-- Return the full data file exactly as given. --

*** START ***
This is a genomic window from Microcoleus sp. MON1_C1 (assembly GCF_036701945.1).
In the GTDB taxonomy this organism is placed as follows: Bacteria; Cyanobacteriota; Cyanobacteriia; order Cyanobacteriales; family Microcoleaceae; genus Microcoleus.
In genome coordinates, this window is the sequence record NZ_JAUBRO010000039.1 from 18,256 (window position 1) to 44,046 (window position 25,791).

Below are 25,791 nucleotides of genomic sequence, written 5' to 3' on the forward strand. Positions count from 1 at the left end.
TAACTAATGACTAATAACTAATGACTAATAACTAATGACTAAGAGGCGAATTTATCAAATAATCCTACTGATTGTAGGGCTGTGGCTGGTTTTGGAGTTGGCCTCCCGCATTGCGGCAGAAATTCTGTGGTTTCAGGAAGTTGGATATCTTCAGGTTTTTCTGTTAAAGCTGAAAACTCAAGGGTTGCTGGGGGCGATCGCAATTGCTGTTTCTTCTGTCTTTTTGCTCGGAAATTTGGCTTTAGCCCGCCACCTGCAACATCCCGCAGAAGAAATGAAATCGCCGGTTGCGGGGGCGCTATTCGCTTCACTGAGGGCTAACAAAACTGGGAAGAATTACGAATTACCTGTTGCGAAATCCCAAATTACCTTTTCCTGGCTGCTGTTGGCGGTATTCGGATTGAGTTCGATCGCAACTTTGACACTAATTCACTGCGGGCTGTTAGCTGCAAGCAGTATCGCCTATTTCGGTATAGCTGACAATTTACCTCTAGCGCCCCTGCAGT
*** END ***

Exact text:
This is a genomic window from Microcoleus sp. MON1_C1 (assembly GCF_036701945.1).
In the GTDB taxonomy this organism is placed as follows: Bacteria; Cyanobacteriota; Cyanobacteriia; order Cyanobacteriales; family Microcoleaceae; genus Microcoleus.
In genome coordinates, this window is the sequence record NZ_JAUBRO010000039.1 from 18,256 (window position 1) to 44,046 (window position 25,791).

Below are 25,791 nucleotides of genomic sequence, written 5' to 3' on the forward strand. Positions count from 1 at the left end.
TAACTAATGACTAATAACTAATGACTAATAACTAATGACTAAGAGGCGAATTTATCAAATAATCCTACTGATTGTAGGGCTGTGGCTGGTTTTGGAGTTGGCCTCCCGCATTGCGGCAGAAATTCTGTGGTTTCAGGAAGTTGGATATCTTCAGGTTTTTCTGTTAAAGCTGAAAACTCAAGGGTTGCTGGGGGCGATCGCAATTGCTGTTTCTTCTGTCTTTTTGCTCGGAAATTTGGCTTTAGCCCGCCACCTGCAACATCCCGCAGAAGAAATGAAATCGCCGGTTGCGGGGGCGCTATTCGCTTCACTGAGGGCTAACAAAACTGGGAAGAATTACGAATTACCTGTTGCGAAATCCCAAATTACCTTTTCCTGGCTGCTGTTGGCGGTATTCGGATTGAGTTCGATCGCAACTTTGACACTAATTCACTGCGGGCTGTTAGCTGCAAGCAGTATCGCCTATTTCGGTATAGCTGACAATTTACCTCTAGCGCCCCTGCAGT